All day yesterday, it seemed, mouse struggled -- all though she had put a positive spin in her post from yesterday, she couldn't shake the dream. It just felt so vivid, too real to just shake off. Going about her chores in almost a fog that just wouldn't lift. In the private journal, which mouse has been writing in far more often than she used to, she wrote that she was trying to extinguish the fire of her fears.
Daddy wrote that he couldn't fix all her fears, but told her that he couldn't eliminate all her worry. It's a valid fear. But he works hard to remain balanced. He didn't believe the dream was in anyway prophetic, but did illustrate how deeply mouse's submission runs now. He said the unsettledness was normal and would pass.
On some level it pleased him. Not that mouse was distressed by an unseen monster, but that she turned to him so easily. In the past mouse might have tried to keep the fear to herself, not wanting to reveal it or afraid to seem silly until it would make her weary. Then it would come out as anger or hostility directed most likely at him. It's a struggle with control. Of needing to control something she hasn't any control over.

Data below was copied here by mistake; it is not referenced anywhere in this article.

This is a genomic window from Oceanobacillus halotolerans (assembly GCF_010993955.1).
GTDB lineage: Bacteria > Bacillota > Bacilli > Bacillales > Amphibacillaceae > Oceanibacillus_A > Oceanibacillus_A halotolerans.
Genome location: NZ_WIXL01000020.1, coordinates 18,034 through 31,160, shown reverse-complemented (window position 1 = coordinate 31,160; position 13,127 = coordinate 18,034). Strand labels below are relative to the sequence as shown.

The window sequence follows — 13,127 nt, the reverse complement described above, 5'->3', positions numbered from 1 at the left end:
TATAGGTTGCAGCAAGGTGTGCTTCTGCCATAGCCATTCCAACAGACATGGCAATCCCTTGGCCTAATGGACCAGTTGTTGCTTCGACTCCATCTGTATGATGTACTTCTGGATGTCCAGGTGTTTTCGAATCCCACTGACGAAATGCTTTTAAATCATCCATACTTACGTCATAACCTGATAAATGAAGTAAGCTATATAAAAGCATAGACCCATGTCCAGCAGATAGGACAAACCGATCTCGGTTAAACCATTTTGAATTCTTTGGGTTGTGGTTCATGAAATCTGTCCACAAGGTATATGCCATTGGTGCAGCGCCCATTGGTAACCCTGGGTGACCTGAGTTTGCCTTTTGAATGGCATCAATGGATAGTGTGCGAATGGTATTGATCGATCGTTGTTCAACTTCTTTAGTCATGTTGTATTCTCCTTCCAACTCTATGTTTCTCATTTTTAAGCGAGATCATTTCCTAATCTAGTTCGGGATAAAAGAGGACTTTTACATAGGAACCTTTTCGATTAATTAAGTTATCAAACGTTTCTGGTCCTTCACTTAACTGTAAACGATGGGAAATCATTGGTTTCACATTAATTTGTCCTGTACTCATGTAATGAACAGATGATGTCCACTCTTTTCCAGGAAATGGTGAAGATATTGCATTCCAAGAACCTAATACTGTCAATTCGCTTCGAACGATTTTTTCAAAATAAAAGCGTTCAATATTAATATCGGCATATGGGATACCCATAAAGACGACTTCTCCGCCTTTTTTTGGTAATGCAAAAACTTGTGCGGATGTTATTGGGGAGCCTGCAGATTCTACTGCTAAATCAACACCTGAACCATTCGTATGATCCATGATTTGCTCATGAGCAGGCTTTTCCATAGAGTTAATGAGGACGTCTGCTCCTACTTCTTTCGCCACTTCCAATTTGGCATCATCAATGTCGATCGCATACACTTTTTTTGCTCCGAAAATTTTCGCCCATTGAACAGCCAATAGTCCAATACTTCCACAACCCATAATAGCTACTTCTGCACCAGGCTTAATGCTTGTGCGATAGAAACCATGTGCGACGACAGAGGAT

He's a tyoe 1 diabetic. Sometimes if he doesn't eat enough or too much of the wrong foods, his blood sugars react. That's a natural occurrence and while it doesn't happen very frequently, it does happen on occassion. Fretting and internalizing those fears wouldn't serve mouse or him well when it does happen again. At once the dream would return and the fear would take a strangle hold, causing mouse to lash out and blame him. Because she'd really want to blame herself for not making sure and hounding him to take better care. Forgetting, quite naturally, he's managed it pretty damn well for more than a few decades.
This is the weird way mouse's mind used to work.
In somehow realizing there isn't any control, mouse went to him with her fears. Handed them over to him and left it to him to decide how best to cope. That's kind of extraordinary for mouse. Like a breakthrough almost.
Making that realization, and not underscoring or putting herself down for having it, but giving it to him freely, triggered a strong sense of calm. It's almost emboldened mouse...the sky didn't fall. He hasn't succumbed to a coma; we continue to move forward. The next time mouse is confronted with a similar fear, hopefully she'll remember this lesson and just go to him.